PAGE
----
Filling a caregiver role for a loved one can be an incredibly rewarding experience. Many people feel that being there for others is one of the most valuable personality traits they possess. They support people in their times of need.

Taking care of others can also increase your risk of caregiver stress syndrome. Knowing how to recognize and alleviate it can help you stay strong and feel capable.

What Is Caregiver Stress Syndrome?

Caregiver stress syndrome occurs when people in support roles report higher instances of physical, mental and emotional symptoms directly stemming from the help provided. Some sources also refer to it as caregiver burnout or caregiver stress.

It is a multifaceted issue because people bear the stress of their caregiving duties while watching a loved one’s health deteriorate. Some people in this role roles also experience a related problem called caregiver martyr syndrome. They feel that no one else can provide the proper care to someone. Such a mindset happens frequently but can lead to exhaustion.

What Are the Signs of Caregiver Stress Syndrome?

The excessive stress felt by caregivers manifests in a variety of ways. They include:

  • Depression
  • Feelings of overwhelm or constant worry
  • Weight loss or gain
  • Not setting aside time for yourself
  • Physical problems like headaches, stomach upset and muscle soreness
  • Tiredness
  • Losing interest in activities you loved
  • Neglecting responsibilities unrelated to caregiving
  • Having trouble concentrating
  • Engaging in unhealthy coping mechanisms such as excessive eating, drinking or smoking

If some of these symptoms sound familiar, don’t feel guilty or berate yourself over perceived weaknesses. Caregiver stress is common, and it can become especially likely in certain circumstances. For example, statistics indicate that caregivers of those with Alzheimer’s disease are twice as likely to report significant emotional, physical and financial difficulties compared to those caring for people with other ailments.

There is also an increase in sandwich-generation caregivers, where carers assume responsibility for people of multiple ages. You may handle the needs of both your mother and toddler son or your father and grandmother, for example.

Anyone can experience the effects of caregiver stress. Statistics show, however, that women are more likely than men to report associated stress and physical health problems.

Managing the Challenges of Giving Ongoing Support

People experiencing tremendous pressure from their caregiver roles have numerous ways to feel better. One of them involves staying aware of risks and engaging in recommended strategies to combat them. For example, health experts advise hand-washing for at least 20 seconds and keeping the house clean as two ways to avoid COVID-19. Follow guidance from health officials as thoroughly as possible while recognizing you can’t eliminate the threat.

Explore ways to regularly enjoy time away from caregiving, even if only for an hour or two. For example, could a neighbor come and chat with your terminally ill father while you take a short walk on a riverside trail near your home? Would you consider hiring a home health nurse to assist one day a week so that you have a dedicated time to unwind?

Creating a support system is also a valuable way to minimize caregiver stress. An online forum could help you vent frustrations and get advice from people in similar situations. You might also consider seeing a psychologist or connecting with a local hospital to see if it offers caregiver resources.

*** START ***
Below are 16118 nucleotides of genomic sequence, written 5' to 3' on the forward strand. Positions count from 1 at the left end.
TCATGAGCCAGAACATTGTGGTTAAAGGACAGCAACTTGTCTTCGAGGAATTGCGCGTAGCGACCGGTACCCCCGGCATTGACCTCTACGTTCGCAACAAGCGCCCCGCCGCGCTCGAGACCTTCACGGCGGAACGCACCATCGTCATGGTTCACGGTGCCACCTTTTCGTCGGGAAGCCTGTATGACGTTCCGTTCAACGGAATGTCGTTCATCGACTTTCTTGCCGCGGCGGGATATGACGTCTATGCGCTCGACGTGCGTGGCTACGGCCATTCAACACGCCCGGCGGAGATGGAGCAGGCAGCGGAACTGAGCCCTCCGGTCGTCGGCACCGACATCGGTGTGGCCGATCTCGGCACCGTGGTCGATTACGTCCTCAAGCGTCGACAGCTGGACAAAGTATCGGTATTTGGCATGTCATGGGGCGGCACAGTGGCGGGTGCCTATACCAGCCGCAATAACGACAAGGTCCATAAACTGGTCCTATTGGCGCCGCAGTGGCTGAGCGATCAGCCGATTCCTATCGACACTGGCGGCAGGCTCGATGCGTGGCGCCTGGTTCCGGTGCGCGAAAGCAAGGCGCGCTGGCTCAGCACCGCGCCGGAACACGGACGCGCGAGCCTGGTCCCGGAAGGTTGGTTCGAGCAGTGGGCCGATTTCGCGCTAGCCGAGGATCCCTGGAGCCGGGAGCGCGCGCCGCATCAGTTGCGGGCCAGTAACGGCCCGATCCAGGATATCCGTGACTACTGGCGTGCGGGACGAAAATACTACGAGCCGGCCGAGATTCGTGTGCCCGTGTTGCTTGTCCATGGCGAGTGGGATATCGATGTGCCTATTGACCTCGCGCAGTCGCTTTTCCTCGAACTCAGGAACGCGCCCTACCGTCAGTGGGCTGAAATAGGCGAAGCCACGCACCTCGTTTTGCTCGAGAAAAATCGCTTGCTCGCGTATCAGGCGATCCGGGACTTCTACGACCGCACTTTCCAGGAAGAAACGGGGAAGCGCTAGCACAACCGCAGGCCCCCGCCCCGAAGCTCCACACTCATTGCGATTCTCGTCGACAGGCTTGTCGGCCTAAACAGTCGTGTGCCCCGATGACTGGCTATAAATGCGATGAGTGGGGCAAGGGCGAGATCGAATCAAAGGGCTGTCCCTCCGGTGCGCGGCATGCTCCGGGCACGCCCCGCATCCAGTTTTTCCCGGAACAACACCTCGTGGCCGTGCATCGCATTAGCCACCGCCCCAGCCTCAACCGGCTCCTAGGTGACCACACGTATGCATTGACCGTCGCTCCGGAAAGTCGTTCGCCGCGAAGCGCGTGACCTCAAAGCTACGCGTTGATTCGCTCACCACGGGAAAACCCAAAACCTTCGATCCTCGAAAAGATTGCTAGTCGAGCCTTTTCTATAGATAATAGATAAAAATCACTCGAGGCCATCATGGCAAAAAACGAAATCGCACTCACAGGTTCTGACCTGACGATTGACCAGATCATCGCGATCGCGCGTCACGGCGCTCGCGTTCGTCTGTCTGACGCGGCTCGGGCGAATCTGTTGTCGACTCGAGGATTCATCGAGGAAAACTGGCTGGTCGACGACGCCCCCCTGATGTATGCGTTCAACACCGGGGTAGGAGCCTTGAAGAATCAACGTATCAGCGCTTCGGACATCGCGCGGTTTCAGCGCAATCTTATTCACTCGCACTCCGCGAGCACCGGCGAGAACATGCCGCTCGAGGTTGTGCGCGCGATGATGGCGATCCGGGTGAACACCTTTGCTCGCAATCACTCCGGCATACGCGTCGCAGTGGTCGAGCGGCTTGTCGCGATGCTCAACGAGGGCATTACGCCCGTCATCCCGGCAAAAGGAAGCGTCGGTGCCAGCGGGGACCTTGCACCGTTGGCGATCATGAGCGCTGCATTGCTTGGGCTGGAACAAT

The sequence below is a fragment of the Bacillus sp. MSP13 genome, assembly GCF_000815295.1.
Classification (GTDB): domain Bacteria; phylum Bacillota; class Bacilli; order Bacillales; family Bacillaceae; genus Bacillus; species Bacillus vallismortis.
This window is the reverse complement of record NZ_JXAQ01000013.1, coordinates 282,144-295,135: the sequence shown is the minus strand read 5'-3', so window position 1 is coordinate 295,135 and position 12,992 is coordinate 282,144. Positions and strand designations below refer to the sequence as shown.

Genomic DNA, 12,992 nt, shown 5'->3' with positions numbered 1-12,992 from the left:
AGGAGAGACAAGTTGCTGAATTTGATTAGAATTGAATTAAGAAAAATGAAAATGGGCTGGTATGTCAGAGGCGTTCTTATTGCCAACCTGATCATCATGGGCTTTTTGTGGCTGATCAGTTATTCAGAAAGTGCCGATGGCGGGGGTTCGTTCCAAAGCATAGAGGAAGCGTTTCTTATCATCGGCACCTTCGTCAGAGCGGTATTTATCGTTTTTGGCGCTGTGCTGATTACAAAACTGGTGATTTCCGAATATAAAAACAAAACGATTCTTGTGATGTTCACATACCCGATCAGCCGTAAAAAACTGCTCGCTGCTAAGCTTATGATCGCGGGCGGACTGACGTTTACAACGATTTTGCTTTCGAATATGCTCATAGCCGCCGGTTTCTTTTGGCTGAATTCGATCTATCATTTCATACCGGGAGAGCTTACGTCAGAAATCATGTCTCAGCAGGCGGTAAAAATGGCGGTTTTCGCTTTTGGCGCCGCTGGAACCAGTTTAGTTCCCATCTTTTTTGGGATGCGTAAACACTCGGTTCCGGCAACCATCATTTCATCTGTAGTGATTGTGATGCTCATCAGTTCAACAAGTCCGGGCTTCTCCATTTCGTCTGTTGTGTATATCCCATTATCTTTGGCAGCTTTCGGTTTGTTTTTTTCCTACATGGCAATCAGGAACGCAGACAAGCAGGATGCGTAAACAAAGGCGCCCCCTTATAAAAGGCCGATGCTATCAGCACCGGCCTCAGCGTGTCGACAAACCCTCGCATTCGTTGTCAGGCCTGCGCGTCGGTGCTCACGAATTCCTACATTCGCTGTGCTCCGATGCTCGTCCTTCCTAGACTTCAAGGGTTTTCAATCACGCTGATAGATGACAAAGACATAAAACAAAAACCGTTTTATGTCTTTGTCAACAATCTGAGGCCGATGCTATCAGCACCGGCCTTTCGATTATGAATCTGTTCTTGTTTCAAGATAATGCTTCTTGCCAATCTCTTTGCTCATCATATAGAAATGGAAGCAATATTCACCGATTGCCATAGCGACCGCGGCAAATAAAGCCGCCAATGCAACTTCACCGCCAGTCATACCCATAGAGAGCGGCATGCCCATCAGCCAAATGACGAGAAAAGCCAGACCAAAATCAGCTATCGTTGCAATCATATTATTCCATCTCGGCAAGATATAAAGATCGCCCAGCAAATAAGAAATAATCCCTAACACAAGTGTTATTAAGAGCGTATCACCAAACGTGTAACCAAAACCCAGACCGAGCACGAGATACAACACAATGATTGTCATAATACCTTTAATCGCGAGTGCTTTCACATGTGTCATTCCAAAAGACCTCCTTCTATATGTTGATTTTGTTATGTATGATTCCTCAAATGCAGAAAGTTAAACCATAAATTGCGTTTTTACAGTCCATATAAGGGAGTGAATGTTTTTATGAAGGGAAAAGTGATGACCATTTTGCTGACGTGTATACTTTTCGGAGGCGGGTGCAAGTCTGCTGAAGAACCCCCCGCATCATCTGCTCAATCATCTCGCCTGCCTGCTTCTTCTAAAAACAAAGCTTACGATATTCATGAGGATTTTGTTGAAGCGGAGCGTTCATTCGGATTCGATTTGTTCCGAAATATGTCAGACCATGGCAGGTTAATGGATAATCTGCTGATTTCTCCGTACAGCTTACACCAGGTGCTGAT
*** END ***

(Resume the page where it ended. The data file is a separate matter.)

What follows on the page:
Setting boundaries for the time spent caregiving is also essential. People who devote their time to others often experience a gradual increase in responsibilities. A related issue is that they rarely calculate how many hours per day or week they can give without sacrificing other needs — whereas many would if their boss asked them to work overtime. There is no shame in admitting that the load you bear is too great, and it’s time to split the duties with someone else.

Mindfulness may also prove a worthwhile activity for those experiencing strain due to assisting others. Participants in one study engaged in eight weeks of online mindfulness training through biweekly sessions. Caregivers reported significant differences in anxiety, loneliness and other psychological symptoms after receiving the specialized education.

Handle Caregiver Stress Syndrome One Day at a Time

Taking proactive steps to ease the stress you feel while caring for others will cause meaningful improvements. Getting beneficial results requires self-reflection and willingness to know you need assistace. Understand that any care plan should stay flexible. Just as those who receive your help have various needs over time, you will too.

Tune in to your feelings and which activities have the most adverse consequences. Then, make adjustments for the best results. Taking that methodical approach will allow you to stay maximally resilient, causing personal benefits, plus positive effects to those you encounter in life.

Written by Kayla Matthews
Kayla Matthews writes about medical technologies and news developments for publications like The Week, BioMed Central and Kareo's Go Practice Blog. To read more posts by Kayla, visit her on Twitter @KaylaEMatthews or check out her website:

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  1. Thank you for this post! Caregiver stress is real, and caregivers have to be realistic with how much they can handle. I found this blog post that talks about some common excuses caregivers make that could lead to burn out:


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